It’s warm and dry today, but overcast, so I may hike in the neighborhood but will probably not make a full wanderlust of it. Tomorrow I’m scheduled to take Nathan to another smash tournament in Albuquerque, and rain is predicted, so I doubt I’ll do much in that area. Monday is forecast to be mostly sunny, though there may be snow on the ground, but that’s looking like my best time to do some serious hiking. I’m thinking either Guaje Canyon Narrows or Buckman Peak, but either will require a hiking partner. Let me know if you are interested.

Meanwhile, I have been working at mastering the use of Hugin to stitch together panoramas, and I’m starting to be pretty happy with the results. For example, here is the latest stitched version of the panorama in the site header. (Click to get full resolution.)

That’s going to be tough to beat.

So I’ve begun to understand how Hugin works, and found that there are a number of tricks to converting my old panorama shot series. The first really important trick is to correct for vignetting, which it turns out Hugin does not do automatically.

Vignetting is the tendency for the corners of a photograph to look darker than the center. It’s a simple optical property of conventional lenses and, fortunately, it’s fairly well understood. Here’s a raw photograph showing the effect:

The corners of the photograph are noticeably darker than the center. In a single photograph, this is not terribly important, but it becomes more so when we try to stitch photographs together. Hugin actually comes with an image processor that can correct for vignetting, fulla, but it’s not automatically invoked by the GUI. You have to run it by hand with the command:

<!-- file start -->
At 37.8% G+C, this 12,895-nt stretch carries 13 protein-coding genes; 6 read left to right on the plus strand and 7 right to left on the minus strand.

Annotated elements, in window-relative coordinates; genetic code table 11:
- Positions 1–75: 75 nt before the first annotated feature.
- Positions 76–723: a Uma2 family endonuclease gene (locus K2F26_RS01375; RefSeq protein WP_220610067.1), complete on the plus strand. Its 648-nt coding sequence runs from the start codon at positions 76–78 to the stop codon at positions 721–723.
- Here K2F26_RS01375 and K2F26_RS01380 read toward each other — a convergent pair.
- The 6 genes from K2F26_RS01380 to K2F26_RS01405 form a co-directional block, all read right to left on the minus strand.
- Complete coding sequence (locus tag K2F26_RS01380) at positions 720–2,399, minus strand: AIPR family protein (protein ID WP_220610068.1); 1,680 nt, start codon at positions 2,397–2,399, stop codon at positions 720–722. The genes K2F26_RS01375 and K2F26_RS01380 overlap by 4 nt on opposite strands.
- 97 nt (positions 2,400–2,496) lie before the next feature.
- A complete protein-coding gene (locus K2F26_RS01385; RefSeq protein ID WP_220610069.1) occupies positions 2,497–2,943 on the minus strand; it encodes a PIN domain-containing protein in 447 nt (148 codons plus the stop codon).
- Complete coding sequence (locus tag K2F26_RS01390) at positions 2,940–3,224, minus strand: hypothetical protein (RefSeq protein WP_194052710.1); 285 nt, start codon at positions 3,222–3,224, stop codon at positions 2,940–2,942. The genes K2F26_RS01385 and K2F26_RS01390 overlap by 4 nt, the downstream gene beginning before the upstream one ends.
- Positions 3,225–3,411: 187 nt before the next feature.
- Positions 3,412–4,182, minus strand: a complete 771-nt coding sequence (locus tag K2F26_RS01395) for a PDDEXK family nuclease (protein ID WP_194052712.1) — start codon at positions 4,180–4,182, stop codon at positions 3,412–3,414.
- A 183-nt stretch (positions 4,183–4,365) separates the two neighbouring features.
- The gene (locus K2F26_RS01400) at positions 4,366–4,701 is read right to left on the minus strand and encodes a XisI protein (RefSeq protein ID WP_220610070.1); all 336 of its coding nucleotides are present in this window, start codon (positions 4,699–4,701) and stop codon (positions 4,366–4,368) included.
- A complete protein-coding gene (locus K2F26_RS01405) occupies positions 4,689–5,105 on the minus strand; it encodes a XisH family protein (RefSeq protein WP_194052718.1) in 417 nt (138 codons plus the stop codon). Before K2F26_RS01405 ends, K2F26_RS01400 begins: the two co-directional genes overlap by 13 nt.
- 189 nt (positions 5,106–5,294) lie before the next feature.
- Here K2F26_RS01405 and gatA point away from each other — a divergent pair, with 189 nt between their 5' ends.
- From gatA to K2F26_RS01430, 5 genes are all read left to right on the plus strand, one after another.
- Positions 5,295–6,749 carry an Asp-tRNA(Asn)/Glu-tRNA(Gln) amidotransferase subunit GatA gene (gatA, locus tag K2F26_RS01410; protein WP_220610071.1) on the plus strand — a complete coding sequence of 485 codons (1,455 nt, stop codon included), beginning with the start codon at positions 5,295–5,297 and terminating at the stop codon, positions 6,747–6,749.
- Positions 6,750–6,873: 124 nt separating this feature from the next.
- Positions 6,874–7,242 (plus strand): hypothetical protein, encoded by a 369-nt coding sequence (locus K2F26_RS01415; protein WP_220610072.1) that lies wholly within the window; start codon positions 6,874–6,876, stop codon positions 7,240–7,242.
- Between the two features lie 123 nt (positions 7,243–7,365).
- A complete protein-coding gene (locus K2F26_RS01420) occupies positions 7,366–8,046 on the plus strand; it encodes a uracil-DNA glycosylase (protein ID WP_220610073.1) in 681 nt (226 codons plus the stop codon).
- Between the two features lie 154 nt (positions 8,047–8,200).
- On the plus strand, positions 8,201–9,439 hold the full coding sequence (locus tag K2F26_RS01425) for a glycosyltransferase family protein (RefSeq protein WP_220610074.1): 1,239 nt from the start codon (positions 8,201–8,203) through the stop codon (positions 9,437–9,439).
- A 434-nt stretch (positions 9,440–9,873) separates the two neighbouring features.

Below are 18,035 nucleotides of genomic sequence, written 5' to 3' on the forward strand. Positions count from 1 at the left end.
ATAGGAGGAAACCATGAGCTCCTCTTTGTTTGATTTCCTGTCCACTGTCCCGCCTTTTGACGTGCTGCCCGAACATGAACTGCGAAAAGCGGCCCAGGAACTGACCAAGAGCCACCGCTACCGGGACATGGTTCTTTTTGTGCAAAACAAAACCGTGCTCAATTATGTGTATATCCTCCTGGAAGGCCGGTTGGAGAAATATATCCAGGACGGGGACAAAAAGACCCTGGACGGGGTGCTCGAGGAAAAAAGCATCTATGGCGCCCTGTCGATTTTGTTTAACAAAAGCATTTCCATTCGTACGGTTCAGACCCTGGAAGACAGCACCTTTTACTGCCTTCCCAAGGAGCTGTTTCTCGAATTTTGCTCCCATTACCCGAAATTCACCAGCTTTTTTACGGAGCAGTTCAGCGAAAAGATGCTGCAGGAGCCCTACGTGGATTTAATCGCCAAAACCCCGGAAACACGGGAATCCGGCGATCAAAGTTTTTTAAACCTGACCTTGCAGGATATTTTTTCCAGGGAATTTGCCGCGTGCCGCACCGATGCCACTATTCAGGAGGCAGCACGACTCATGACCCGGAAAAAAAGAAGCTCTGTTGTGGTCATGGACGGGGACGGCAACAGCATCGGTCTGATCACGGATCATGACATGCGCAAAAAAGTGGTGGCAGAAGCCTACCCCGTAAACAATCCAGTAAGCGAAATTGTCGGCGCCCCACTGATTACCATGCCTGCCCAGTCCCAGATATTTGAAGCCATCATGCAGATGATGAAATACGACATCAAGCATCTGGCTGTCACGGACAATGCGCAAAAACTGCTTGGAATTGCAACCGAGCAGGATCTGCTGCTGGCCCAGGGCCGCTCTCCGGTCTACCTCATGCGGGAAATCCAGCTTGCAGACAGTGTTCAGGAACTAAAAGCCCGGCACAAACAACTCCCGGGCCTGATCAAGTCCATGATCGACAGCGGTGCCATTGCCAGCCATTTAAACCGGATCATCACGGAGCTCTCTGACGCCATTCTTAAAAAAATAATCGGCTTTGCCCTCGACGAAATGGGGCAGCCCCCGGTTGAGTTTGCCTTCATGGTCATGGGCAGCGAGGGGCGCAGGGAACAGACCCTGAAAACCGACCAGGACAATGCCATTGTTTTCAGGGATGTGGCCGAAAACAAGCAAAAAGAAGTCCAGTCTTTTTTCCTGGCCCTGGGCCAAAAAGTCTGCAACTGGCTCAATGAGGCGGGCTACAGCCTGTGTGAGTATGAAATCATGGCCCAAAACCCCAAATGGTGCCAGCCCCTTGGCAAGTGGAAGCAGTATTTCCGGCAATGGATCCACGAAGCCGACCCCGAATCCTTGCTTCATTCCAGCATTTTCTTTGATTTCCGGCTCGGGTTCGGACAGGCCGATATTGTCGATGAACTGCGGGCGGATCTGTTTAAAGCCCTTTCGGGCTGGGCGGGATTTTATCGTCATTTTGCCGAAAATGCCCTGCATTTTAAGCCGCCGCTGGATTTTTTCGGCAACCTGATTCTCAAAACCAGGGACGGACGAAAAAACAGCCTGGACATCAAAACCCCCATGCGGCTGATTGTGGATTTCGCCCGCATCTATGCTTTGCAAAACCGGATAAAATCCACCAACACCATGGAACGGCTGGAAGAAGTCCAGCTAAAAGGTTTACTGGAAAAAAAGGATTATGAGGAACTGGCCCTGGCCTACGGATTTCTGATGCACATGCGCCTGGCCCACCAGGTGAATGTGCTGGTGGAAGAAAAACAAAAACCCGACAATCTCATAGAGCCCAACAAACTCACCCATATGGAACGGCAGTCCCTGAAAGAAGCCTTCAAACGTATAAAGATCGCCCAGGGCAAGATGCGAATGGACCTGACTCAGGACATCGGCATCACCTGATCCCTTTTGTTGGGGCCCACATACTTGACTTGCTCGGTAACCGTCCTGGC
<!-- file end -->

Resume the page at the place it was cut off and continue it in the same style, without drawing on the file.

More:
fulla –vignetting=1.2:-0.8:0:0 image.jpg

The parameters appearing after the –vignetting keyword are coefficients in a polynomial in powers of r2, where r is the distance from the center of the image. You have to determine the coefficients empirically (by trial and error) but the values I’ve adopted here seem quite good for the lens on my old camera. I’ll have to find new coefficients for the new one when I start piecing together panoramas from its images. (Which I do plan to do; more later.)

After vignetting, the previous image becomes

It’s a big improvement when you try to stitch this into a panorama.

When you load an image into Hugin, the software looks to see what the focal length and focal ratio of the camera are. (This is often included as metadata with the image file.) If it can’t find the data, it will ask you for it. My old camera had a focal length of 6.2mm and almost all the old panoramas were taken at a focal ratio of 5.6; yeah, I have that memorized now. Based on these numbers, Hugin calculates your field of view and projects the image onto a sphere centered on the camera location. Of course, photographs aren’t usually displayed on spherical surfaces — not yet, anyway — so Hugin then projects the image onto the plane. You can choose the projects for each step, but the default for the first projection (“Normal (rectilinear)”) is fine for ordinary camera lenses. The choice is dictated by the kind of lens you have. The default for the second projection (“Equirectangular”) also seems to work fine, but you have some meaningful options here and I may play with them at some point.

This is what Hugin shows after loading the first image.